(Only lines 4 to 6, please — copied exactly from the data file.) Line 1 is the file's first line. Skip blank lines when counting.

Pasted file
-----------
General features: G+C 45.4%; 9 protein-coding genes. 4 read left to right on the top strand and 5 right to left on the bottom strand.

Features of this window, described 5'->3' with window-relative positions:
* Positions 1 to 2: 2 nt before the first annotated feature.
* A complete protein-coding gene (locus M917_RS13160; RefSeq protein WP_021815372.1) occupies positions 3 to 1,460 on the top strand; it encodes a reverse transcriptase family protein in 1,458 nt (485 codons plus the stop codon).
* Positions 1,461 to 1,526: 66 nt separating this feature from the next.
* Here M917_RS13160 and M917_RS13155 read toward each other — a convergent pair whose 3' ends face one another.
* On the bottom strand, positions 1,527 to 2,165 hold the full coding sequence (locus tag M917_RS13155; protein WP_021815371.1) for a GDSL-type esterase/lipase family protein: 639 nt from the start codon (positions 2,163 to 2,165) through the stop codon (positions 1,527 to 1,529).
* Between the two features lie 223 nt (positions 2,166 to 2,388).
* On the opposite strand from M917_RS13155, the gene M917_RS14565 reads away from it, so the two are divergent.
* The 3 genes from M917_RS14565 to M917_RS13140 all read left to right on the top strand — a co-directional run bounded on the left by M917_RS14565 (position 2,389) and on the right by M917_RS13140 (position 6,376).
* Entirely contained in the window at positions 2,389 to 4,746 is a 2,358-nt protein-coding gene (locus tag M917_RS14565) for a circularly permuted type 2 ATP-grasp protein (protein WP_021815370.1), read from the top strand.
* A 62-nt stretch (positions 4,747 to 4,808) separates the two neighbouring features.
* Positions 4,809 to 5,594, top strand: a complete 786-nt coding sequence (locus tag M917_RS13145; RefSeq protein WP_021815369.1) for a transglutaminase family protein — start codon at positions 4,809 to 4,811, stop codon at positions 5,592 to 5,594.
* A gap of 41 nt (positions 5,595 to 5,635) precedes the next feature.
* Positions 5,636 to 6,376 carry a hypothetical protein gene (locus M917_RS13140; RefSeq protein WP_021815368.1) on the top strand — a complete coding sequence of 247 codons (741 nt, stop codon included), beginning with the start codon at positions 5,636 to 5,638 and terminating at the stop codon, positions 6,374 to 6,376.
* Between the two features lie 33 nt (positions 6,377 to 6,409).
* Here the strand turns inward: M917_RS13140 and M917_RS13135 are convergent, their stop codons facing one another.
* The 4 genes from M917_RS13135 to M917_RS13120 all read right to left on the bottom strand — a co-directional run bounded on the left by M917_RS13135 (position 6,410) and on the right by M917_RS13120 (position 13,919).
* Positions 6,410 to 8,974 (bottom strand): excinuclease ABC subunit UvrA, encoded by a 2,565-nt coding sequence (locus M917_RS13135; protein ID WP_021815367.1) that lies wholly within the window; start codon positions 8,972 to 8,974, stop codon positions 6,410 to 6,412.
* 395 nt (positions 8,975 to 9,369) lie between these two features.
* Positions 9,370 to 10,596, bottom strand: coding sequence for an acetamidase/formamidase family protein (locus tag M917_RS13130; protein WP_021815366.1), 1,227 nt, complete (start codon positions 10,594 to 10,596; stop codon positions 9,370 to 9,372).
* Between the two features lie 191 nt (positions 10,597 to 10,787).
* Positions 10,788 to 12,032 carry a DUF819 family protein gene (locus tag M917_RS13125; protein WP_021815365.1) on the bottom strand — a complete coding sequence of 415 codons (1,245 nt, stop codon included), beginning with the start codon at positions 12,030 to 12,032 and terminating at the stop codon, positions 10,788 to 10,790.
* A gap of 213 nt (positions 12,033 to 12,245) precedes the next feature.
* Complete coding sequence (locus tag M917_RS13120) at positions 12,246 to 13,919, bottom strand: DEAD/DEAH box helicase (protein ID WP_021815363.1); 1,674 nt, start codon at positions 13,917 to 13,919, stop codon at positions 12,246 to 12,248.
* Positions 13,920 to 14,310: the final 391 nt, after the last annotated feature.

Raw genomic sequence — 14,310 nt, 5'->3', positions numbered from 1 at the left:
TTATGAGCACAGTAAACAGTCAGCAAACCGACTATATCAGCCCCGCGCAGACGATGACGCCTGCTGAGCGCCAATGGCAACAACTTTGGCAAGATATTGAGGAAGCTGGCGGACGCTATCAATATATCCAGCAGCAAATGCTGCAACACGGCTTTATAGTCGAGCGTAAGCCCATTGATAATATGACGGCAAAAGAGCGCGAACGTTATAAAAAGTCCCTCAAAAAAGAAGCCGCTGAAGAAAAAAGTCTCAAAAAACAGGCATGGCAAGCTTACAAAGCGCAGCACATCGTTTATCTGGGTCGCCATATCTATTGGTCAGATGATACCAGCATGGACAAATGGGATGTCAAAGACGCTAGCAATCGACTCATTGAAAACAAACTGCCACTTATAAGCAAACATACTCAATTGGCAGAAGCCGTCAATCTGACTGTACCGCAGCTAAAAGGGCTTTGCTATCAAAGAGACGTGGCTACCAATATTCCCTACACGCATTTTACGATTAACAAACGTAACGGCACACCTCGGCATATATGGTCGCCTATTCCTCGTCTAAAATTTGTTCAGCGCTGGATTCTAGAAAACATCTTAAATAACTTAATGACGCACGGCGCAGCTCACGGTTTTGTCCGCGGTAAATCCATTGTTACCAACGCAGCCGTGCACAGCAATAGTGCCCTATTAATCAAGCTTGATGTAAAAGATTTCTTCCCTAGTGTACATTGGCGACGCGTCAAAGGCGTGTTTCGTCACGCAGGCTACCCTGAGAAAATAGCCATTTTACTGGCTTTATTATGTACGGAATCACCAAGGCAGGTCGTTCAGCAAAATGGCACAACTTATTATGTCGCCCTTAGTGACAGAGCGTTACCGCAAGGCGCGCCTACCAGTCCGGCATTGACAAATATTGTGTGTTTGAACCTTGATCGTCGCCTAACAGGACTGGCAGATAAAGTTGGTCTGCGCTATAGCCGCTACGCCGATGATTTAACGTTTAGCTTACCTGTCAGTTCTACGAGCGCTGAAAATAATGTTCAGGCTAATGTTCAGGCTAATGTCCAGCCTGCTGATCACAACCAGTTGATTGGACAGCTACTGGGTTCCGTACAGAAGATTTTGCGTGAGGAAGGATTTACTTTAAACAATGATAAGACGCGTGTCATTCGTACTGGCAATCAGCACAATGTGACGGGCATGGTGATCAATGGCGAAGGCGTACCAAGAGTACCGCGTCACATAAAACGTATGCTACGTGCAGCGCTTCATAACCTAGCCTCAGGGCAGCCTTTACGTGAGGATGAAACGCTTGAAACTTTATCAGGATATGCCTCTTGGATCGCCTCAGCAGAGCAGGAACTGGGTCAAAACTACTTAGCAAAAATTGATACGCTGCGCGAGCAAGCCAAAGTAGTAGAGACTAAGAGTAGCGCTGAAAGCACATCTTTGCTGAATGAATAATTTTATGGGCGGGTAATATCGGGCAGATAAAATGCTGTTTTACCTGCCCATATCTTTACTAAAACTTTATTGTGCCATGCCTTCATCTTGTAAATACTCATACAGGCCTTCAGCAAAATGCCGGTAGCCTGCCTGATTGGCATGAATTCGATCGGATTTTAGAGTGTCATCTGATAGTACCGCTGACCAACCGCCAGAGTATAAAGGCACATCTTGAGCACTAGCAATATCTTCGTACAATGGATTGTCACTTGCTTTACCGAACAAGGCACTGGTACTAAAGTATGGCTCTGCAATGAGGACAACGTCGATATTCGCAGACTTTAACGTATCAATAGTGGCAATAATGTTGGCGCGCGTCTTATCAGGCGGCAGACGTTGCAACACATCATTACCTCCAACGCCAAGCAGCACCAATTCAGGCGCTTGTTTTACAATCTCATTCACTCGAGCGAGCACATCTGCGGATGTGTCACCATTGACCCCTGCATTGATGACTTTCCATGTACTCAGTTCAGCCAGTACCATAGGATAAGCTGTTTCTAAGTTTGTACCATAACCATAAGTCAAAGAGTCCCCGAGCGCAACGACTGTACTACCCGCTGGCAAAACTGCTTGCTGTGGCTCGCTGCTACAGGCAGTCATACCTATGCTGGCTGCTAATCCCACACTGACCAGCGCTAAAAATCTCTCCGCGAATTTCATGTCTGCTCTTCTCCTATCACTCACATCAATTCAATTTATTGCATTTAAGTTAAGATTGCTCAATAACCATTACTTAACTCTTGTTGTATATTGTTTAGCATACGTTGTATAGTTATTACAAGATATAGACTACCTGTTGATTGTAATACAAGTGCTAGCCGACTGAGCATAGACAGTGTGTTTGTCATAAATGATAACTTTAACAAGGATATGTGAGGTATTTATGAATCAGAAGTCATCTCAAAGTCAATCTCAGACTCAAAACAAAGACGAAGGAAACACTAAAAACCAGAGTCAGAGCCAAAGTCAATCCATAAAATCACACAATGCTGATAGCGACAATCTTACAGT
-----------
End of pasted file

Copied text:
* A complete protein-coding gene (locus M917_RS13160; RefSeq protein WP_021815372.1) occupies positions 3 to 1,460 on the top strand; it encodes a reverse transcriptase family protein in 1,458 nt (485 codons plus the stop codon).
* Positions 1,461 to 1,526: 66 nt separating this feature from the next.
* Here M917_RS13160 and M917_RS13155 read toward each other — a convergent pair whose 3' ends face one another.